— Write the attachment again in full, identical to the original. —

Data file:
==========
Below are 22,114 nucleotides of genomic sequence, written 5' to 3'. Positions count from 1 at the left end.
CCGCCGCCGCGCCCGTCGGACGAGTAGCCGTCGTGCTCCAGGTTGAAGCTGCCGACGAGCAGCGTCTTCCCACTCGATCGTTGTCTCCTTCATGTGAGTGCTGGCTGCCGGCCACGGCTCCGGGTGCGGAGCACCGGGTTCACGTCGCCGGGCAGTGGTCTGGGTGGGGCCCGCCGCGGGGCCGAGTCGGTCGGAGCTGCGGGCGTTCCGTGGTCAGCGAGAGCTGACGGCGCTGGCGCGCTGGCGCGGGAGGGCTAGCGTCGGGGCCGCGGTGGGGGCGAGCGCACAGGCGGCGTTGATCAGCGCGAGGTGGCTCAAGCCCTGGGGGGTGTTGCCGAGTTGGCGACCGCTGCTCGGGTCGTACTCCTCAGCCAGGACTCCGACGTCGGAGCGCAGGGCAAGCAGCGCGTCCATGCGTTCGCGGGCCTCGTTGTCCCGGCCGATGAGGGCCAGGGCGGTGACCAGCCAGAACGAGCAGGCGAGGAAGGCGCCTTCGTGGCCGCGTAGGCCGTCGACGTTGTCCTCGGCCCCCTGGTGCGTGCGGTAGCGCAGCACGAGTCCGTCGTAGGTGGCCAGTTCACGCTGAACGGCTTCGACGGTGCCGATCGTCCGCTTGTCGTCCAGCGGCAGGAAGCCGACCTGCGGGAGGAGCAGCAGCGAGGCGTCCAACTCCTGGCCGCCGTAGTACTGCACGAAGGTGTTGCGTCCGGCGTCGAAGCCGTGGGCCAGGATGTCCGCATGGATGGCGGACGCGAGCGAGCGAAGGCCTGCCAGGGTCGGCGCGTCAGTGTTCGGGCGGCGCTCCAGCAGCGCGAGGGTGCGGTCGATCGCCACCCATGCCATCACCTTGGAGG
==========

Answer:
Below are 22,114 nucleotides of genomic sequence, written 5' to 3'. Positions count from 1 at the left end.
CCGCCGCCGCGCCCGTCGGACGAGTAGCCGTCGTGCTCCAGGTTGAAGCTGCCGACGAGCAGCGTCTTCCCACTCGATCGTTGTCTCCTTCATGTGAGTGCTGGCTGCCGGCCACGGCTCCGGGTGCGGAGCACCGGGTTCACGTCGCCGGGCAGTGGTCTGGGTGGGGCCCGCCGCGGGGCCGAGTCGGTCGGAGCTGCGGGCGTTCCGTGGTCAGCGAGAGCTGACGGCGCTGGCGCGCTGGCGCGGGAGGGCTAGCGTCGGGGCCGCGGTGGGGGCGAGCGCACAGGCGGCGTTGATCAGCGCGAGGTGGCTCAAGCCCTGGGGGGTGTTGCCGAGTTGGCGACCGCTGCTCGGGTCGTACTCCTCAGCCAGGACTCCGACGTCGGAGCGCAGGGCAAGCAGCGCGTCCATGCGTTCGCGGGCCTCGTTGTCCCGGCCGATGAGGGCCAGGGCGGTGACCAGCCAGAACGAGCAGGCGAGGAAGGCGCCTTCGTGGCCGCGTAGGCCGTCGACGTTGTCCTCGGCCCCCTGGTGCGTGCGGTAGCGCAGCACGAGTCCGTCGTAGGTGGCCAGTTCACGCTGAACGGCTTCGACGGTGCCGATCGTCCGCTTGTCGTCCAGCGGCAGGAAGCCGACCTGCGGGAGGAGCAGCAGCGAGGCGTCCAACTCCTGGCCGCCGTAGTACTGCACGAAGGTGTTGCGTCCGGCGTCGAAGCCGTGGGCCAGGATGTCCGCATGGATGGCGGACGCGAGCGAGCGAAGGCCTGCCAGGGTCGGCGCGTCAGTGTTCGGGCGGCGCTCCAGCAGCGCGAGGGTGCGGTCGATCGCCACCCATGCCATCACCTTGGAGG